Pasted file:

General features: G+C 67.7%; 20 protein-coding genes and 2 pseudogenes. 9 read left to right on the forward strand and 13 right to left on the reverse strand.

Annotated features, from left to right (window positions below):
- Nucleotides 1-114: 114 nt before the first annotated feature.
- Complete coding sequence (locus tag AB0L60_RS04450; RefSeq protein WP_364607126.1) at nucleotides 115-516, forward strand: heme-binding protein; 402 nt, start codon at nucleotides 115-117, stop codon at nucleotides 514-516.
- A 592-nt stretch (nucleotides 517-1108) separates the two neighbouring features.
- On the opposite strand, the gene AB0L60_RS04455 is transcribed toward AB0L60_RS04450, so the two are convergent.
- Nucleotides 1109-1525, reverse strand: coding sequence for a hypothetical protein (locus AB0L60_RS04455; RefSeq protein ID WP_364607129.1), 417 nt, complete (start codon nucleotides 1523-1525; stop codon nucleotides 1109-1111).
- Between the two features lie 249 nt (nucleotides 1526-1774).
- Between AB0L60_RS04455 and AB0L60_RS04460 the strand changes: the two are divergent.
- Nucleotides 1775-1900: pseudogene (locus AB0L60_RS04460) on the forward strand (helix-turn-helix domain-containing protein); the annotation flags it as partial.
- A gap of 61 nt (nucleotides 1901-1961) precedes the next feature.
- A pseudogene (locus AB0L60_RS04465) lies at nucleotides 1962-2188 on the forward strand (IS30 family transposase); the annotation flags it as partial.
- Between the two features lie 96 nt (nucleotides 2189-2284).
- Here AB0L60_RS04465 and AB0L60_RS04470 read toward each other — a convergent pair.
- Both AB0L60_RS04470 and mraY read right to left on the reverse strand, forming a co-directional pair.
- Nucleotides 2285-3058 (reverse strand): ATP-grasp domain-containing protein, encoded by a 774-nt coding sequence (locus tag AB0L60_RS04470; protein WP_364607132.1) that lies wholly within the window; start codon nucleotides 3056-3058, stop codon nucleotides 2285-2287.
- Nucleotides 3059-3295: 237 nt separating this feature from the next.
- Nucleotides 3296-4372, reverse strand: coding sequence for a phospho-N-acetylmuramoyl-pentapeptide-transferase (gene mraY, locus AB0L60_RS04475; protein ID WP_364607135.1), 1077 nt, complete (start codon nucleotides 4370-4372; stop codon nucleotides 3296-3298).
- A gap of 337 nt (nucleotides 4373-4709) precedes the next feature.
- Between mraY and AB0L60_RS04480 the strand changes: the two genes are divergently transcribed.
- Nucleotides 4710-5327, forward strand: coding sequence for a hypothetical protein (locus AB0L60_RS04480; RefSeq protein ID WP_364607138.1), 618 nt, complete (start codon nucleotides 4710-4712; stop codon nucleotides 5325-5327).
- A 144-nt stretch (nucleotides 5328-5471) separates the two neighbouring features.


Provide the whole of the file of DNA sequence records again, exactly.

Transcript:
General features: G+C 67.7%; 20 protein-coding genes and 2 pseudogenes. 9 read left to right on the forward strand and 13 right to left on the reverse strand.

Annotated features, from left to right (window positions below):
- Nucleotides 1-114: 114 nt before the first annotated feature.
- Complete coding sequence (locus tag AB0L60_RS04450; RefSeq protein WP_364607126.1) at nucleotides 115-516, forward strand: heme-binding protein; 402 nt, start codon at nucleotides 115-117, stop codon at nucleotides 514-516.
- A 592-nt stretch (nucleotides 517-1108) separates the two neighbouring features.
- On the opposite strand, the gene AB0L60_RS04455 is transcribed toward AB0L60_RS04450, so the two are convergent.
- Nucleotides 1109-1525, reverse strand: coding sequence for a hypothetical protein (locus AB0L60_RS04455; RefSeq protein ID WP_364607129.1), 417 nt, complete (start codon nucleotides 1523-1525; stop codon nucleotides 1109-1111).
- Between the two features lie 249 nt (nucleotides 1526-1774).
- Between AB0L60_RS04455 and AB0L60_RS04460 the strand changes: the two are divergent.
- Nucleotides 1775-1900: pseudogene (locus AB0L60_RS04460) on the forward strand (helix-turn-helix domain-containing protein); the annotation flags it as partial.
- A gap of 61 nt (nucleotides 1901-1961) precedes the next feature.
- A pseudogene (locus AB0L60_RS04465) lies at nucleotides 1962-2188 on the forward strand (IS30 family transposase); the annotation flags it as partial.
- Between the two features lie 96 nt (nucleotides 2189-2284).
- Here AB0L60_RS04465 and AB0L60_RS04470 read toward each other — a convergent pair.
- Both AB0L60_RS04470 and mraY read right to left on the reverse strand, forming a co-directional pair.
- Nucleotides 2285-3058 (reverse strand): ATP-grasp domain-containing protein, encoded by a 774-nt coding sequence (locus tag AB0L60_RS04470; protein WP_364607132.1) that lies wholly within the window; start codon nucleotides 3056-3058, stop codon nucleotides 2285-2287.
- Nucleotides 3059-3295: 237 nt separating this feature from the next.
- Nucleotides 3296-4372, reverse strand: coding sequence for a phospho-N-acetylmuramoyl-pentapeptide-transferase (gene mraY, locus AB0L60_RS04475; protein ID WP_364607135.1), 1077 nt, complete (start codon nucleotides 4370-4372; stop codon nucleotides 3296-3298).
- A gap of 337 nt (nucleotides 4373-4709) precedes the next feature.
- Between mraY and AB0L60_RS04480 the strand changes: the two genes are divergently transcribed.
- Nucleotides 4710-5327, forward strand: coding sequence for a hypothetical protein (locus AB0L60_RS04480; RefSeq protein ID WP_364607138.1), 618 nt, complete (start codon nucleotides 4710-4712; stop codon nucleotides 5325-5327).
- A 144-nt stretch (nucleotides 5328-5471) separates the two neighbouring features.